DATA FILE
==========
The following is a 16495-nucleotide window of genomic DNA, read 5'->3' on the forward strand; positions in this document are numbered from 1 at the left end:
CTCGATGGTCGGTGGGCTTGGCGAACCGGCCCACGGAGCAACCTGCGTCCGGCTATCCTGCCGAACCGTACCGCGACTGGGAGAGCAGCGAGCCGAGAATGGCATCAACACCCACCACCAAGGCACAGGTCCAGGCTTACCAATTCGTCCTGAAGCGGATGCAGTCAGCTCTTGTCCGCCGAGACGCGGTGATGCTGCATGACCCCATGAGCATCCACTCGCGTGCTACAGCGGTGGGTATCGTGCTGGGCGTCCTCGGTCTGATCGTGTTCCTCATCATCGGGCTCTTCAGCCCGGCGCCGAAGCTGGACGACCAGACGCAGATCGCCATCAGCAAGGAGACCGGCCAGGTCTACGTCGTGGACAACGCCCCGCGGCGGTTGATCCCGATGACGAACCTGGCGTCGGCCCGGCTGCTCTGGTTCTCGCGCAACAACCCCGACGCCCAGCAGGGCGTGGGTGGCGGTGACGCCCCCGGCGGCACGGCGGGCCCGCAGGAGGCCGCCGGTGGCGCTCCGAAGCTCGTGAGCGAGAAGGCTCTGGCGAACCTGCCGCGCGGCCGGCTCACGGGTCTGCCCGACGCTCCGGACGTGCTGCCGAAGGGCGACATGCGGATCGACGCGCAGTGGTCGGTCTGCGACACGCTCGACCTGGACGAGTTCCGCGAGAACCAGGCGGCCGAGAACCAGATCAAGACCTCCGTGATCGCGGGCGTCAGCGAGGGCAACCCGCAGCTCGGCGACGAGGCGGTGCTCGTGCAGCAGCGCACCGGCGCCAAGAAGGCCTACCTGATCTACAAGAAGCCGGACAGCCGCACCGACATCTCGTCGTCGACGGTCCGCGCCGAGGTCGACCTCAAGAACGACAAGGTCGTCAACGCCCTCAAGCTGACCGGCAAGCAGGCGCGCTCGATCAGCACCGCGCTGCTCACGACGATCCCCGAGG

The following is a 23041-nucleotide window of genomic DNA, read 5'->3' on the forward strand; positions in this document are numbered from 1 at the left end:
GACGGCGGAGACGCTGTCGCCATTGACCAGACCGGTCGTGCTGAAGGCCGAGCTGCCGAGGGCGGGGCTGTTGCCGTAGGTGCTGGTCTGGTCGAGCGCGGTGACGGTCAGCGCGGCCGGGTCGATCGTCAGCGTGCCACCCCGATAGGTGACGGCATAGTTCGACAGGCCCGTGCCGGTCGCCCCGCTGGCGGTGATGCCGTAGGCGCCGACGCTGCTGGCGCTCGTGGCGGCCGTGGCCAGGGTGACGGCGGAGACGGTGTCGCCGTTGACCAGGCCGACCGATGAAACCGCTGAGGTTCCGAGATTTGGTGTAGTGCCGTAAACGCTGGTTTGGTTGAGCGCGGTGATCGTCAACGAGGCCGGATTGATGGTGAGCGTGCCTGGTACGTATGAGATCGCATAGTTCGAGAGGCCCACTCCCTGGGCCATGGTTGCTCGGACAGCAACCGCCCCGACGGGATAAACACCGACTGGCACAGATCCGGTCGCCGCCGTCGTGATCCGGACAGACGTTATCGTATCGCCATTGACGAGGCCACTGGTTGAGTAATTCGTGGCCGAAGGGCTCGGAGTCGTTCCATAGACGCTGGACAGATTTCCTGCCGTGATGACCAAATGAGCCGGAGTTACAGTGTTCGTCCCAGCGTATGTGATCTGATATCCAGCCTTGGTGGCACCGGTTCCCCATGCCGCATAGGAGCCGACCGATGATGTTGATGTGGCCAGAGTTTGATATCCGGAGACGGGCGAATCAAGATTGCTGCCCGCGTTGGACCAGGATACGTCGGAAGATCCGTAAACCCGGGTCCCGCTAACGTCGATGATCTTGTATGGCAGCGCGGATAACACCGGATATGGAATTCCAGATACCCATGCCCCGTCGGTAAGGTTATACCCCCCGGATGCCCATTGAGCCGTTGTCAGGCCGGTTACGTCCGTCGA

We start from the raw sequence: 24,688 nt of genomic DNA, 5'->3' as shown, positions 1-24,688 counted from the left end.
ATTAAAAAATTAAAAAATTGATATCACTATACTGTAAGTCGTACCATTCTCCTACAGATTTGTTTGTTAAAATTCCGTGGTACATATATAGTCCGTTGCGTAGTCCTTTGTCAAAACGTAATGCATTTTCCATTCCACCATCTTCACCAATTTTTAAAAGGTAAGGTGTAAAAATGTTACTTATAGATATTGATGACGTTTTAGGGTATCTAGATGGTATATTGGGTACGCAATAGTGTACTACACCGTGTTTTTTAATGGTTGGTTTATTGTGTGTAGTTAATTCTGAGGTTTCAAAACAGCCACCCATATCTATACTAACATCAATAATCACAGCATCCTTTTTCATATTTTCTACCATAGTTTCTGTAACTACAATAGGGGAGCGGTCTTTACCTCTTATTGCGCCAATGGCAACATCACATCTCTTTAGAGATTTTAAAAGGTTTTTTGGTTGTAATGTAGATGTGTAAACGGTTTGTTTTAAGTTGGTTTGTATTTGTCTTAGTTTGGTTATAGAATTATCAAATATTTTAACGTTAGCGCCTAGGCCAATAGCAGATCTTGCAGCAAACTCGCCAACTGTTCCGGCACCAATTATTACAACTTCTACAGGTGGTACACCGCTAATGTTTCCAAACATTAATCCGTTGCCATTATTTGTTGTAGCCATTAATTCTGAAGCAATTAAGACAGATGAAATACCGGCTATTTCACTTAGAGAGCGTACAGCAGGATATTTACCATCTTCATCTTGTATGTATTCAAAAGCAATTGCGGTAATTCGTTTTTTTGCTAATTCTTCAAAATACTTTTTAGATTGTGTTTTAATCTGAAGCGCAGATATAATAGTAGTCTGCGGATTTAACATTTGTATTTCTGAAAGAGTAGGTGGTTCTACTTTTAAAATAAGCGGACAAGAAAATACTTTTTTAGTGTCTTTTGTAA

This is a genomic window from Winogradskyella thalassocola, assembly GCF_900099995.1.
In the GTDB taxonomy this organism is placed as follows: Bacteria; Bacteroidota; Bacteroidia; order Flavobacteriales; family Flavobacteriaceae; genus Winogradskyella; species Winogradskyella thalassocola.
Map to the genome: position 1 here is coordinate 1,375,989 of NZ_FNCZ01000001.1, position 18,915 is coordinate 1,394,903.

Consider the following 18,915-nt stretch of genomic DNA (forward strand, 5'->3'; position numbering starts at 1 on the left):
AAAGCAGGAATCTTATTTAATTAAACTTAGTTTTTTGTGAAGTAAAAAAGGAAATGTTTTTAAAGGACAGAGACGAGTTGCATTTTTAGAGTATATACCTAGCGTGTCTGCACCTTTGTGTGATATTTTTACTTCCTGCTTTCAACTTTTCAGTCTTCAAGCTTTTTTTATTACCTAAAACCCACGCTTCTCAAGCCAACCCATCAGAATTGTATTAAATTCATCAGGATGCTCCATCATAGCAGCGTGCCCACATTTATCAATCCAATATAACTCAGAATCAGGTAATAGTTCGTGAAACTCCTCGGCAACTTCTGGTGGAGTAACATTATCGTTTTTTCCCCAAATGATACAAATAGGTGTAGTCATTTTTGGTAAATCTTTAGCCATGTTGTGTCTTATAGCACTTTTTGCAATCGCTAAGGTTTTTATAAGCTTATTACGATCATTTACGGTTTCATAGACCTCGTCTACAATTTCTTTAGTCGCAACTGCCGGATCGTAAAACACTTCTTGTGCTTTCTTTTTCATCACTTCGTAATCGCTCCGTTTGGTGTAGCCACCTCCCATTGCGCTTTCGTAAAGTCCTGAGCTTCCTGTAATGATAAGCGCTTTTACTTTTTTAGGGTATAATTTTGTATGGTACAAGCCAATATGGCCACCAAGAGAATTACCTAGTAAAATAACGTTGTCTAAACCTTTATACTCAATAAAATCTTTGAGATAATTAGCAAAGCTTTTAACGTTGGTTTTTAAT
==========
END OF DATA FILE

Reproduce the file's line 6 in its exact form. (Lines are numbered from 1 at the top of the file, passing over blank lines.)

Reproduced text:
ATTAAAAAATTAAAAAATTGATATCACTATACTGTAAGTCGTACCATTCTCCTACAGATTTGTTTGTTAAAATTCCGTGGTACATATATAGTCCGTTGCGTAGTCCTTTGTCAAAACGTAATGCATTTTCCATTCCACCATCTTCACCAATTTTTAAAAGGTAAGGTGTAAAAATGTTACTTATAGATATTGATGACGTTTTAGGGTATCTAGATGGTATATTGGGTACGCAATAGTGTACTACACCGTGTTTTTTAATGGTTGGTTTATTGTGTGTAGTTAATTCTGAGGTTTCAAAACAGCCACCCATATCTATACTAACATCAATAATCACAGCATCCTTTTTCATATTTTCTACCATAGTTTCTGTAACTACAATAGGGGAGCGGTCTTTACCTCTTATTGCGCCAATGGCAACATCACATCTCTTTAGAGATTTTAAAAGGTTTTTTGGTTGTAATGTAGATGTGTAAACGGTTTGTTTTAAGTTGGTTTGTATTTGTCTTAGTTTGGTTATAGAATTATCAAATATTTTAACGTTAGCGCCTAGGCCAATAGCAGATCTTGCAGCAAACTCGCCAACTGTTCCGGCACCAATTATTACAACTTCTACAGGTGGTACACCGCTAATGTTTCCAAACATTAATCCGTTGCCATTATTTGTTGTAGCCATTAATTCTGAAGCAATTAAGACAGATGAAATACCGGCTATTTCACTTAGAGAGCGTACAGCAGGATATTTACCATCTTCATCTTGTATGTATTCAAAAGCAATTGCGGTAATTCGTTTTTTTGCTAATTCTTCAAAATACTTTTTAGATTGTGTTTTAATCTGAAGCGCAGATATAATAGTAGTCTGCGGATTTAACATTTGTATTTCTGAAAGAGTAGGTGGTTCTACTTTTAAAATAAGCGGACAAGAAAATACTTTTTTAGTGTCTTTTGTAA